Monday, July 10, 2017

Dairy Products a Good Dietary Source of Some Types of Vitamin K

New study adds to knowledge about natural forms of vitamin K in dietary sources, their appreciable presence in commonly consumed foods

Newswise, July 10, 2017—Vitamin K, with its multiple forms, is among the lesser known nutrients. Now, new research from scientists at the Jean Mayer USDA Human Nutrition Research Center on Aging (USDA HNRCA) at Tufts University sheds new light on the vitamin and its significant presence in some dairy products available in the United States.

In the study, published June 1 in Current Developments in Nutrition, researchers quantified the activity of two natural forms of vitamin K in dairy products of various fat contents and found that common U.S. dairy items, including milks, yogurts and cheeses, contain appreciable amounts of multiple forms of vitamin K. Vitamin concentrations varied by fat content. 

Vitamin K, which helps the blood to clot, is most commonly thought to come from leafy greens such as spinach, kale and broccoli.

In fact, dietary sources of vitamin K are found in two natural forms: phylloquinone (PK, or vitamin K1), which is widely distributed through plant-based foods, and menaquinones (MK, or vitamin K2), which appear to be primarily in animal products and fermented foods.

Almost all MK forms are also produced by bacteria in the human gut. Not much is known about MK amounts in U.S. dairy products.

“Dairy foods contain minute amounts of PK, the best known of the vitamin K forms, and so dairy is not commonly considered a rich dietary source for this nutrient. However, when it comes to MK forms, we found that dairy items already found in many peoples’ refrigerators are indeed a good dietary source for vitamin K,” said Xueyan Fu, Ph.D., first and corresponding author and scientist in the Vitamin K Laboratory at the USDA HNRCA. 

Guidelines for adequate vitamin K intake are based only on PK intake without consideration for other forms of vitamin K. MK differ from PK in structure in that they are compounds with different numbers of isoprenoid units in the side chain, designated as MK4 through MK13. Which forms of MK are present reflects which bacteria might be in the dairy products. Lactic acid bacteria, for example, are widely used in dairy and fermented foods.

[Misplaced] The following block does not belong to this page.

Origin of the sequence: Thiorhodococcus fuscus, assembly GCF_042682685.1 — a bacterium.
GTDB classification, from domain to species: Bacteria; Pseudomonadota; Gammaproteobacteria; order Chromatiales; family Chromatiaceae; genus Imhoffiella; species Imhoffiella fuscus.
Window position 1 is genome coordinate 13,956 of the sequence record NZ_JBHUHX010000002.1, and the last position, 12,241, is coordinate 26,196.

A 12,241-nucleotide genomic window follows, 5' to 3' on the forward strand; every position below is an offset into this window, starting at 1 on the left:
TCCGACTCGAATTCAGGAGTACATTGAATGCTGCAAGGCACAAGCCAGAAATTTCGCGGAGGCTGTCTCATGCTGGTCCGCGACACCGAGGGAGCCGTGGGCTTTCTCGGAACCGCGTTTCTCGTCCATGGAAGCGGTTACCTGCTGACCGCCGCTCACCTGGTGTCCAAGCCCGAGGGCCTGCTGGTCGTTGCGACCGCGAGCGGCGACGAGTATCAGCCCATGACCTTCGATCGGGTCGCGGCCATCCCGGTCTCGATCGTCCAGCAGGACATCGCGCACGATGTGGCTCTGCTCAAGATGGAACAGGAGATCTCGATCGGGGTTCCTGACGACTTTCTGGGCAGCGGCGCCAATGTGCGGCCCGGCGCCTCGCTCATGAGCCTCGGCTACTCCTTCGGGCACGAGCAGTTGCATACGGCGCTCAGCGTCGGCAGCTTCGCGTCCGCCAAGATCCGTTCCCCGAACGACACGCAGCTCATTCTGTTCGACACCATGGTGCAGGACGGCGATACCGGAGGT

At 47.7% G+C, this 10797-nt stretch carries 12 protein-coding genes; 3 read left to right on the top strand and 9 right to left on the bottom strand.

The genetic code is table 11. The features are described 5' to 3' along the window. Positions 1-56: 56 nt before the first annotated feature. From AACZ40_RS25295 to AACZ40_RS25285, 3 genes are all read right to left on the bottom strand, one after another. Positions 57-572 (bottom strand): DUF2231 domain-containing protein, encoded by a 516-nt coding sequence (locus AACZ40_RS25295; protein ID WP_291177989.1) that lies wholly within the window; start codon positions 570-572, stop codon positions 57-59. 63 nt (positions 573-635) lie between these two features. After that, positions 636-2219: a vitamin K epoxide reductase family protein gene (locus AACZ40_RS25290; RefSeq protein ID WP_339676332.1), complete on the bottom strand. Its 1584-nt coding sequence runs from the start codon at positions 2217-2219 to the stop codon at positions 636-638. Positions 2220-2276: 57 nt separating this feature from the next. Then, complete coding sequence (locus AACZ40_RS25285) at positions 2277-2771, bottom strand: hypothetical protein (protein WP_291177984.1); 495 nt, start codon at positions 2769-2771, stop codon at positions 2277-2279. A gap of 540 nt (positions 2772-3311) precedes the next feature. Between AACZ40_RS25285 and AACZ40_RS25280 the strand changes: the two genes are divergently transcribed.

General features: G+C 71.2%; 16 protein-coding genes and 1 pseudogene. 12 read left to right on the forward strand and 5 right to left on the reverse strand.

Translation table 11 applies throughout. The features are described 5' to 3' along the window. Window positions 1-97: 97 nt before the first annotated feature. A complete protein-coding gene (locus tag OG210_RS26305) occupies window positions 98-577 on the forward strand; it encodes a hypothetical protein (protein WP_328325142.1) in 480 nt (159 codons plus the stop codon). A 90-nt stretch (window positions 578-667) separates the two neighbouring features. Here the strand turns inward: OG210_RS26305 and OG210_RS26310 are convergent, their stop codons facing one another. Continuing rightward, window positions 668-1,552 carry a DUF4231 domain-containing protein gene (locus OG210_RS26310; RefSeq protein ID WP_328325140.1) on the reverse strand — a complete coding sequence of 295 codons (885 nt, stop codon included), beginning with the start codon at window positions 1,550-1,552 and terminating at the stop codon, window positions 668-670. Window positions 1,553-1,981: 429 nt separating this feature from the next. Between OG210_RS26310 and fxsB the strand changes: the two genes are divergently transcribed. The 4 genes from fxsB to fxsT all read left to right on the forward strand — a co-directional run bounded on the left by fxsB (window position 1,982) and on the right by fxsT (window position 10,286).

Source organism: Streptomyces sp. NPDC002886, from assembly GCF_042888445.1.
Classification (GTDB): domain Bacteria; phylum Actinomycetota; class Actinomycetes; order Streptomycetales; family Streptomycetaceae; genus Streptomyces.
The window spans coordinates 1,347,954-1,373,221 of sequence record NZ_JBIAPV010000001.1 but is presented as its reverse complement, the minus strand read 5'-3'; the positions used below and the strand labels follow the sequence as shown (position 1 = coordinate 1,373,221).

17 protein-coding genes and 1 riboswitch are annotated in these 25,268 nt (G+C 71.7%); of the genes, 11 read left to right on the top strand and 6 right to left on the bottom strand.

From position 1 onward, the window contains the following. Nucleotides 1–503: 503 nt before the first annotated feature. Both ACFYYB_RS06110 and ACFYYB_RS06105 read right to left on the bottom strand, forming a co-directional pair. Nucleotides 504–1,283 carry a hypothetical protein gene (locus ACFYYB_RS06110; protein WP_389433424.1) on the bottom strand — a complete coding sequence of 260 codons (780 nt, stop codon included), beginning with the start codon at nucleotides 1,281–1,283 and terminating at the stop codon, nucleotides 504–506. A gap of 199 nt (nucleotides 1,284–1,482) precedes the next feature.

To understand the presence of MK and PK in dairy products, the researchers used 50 nationally collected dairy samples provided by the USDA Nutrient Data Laboratory and 148 dairy samples purchased in 2016 from Boston area retail outlets.

The products were divided into categories based on dairy types and fat content: milks, yogurts, Greek yogurts, kefirs, creams, processed cheeses, fresh cheeses, blue cheeses, soft cheeses, semi-soft cheeses, and hard cheeses. The effect of fat content on total vitamin K in all forms was compared using a two-sample T-test.

The vitamin K content of cream products, for which the researchers had a smaller sample size, was analyzed using a general linear model, with heavy cream as the reference group.

Among the findings:

  • All full-fat dairy products contained appreciable amounts of MK, primarily in the forms of MK9, MK10 and MK11. Combined, these three forms of MK accounted for approximately 90 percent of total vitamin K present in the foods tested.
  • In cheeses, the total vitamin K content varied by type, with soft cheese having the highest concentration, followed by blue cheese, semi-soft cheese, and hard cheese. All of the cheeses contained MK9, MK10 and MK11, and modest amounts of PK, MK4, MK7, MK8 and MK12. Little MK5, MK6 or MK13 was measured in the majority of cheeses.
  • In milk, the vitamin K concentrations varied by fat content; both total vitamin K and individual MK concentrations in full-fat milk were significantly higher than in 2 percent milk. PK was only detected in full-fat milk. Only MK9-11 were detected in milk.
  • In yogurts, full-fat regular and Greek yogurts exhibited similar vitamin K concentrations as in full-fat milk; neither MK nor PK were detected in fat-free yogurt.
“Estimated intakes of PK and MK in dairy-producing countries in Western Europe suggest that between 10 and 25 percent of total vitamin K intake are provided by MK, and primarily from dairy sources.

Additionally, observational data from Europe suggest that MK from dairy products have a stronger association with heart health benefits compared with PK intakes. This data from other countries highlights the need to analyze MK in commonly consumed foods in the U.S.,” said Sarah L. Booth, Ph.D., last author on the study. Booth is senior scientist and director of the Vitamin K Laboratory at the USDA HNRCA, interim director of the USDA HNRCA, and professor at the Friedman School of Nutrition Science and Policy at Tufts University.

Additional research is needed to determine the role of microbes used in production of dairy products, and their impact on MK content. The researchers also say there is a need to determine the relative bioavailability of all MK forms given their abundance in the U.S. diet.

The researchers acknowledge limitations of the study, including the reliance on food labels for fat content instead of direct measurement of fat content. Additionally, whereas the dairy product samples obtained from the USDA Nutrient Data Laboratory were geographically representative of the U.S. diet, those purchased in the Boston region were not. However, items purchased locally were selected from retail outlets with national representation.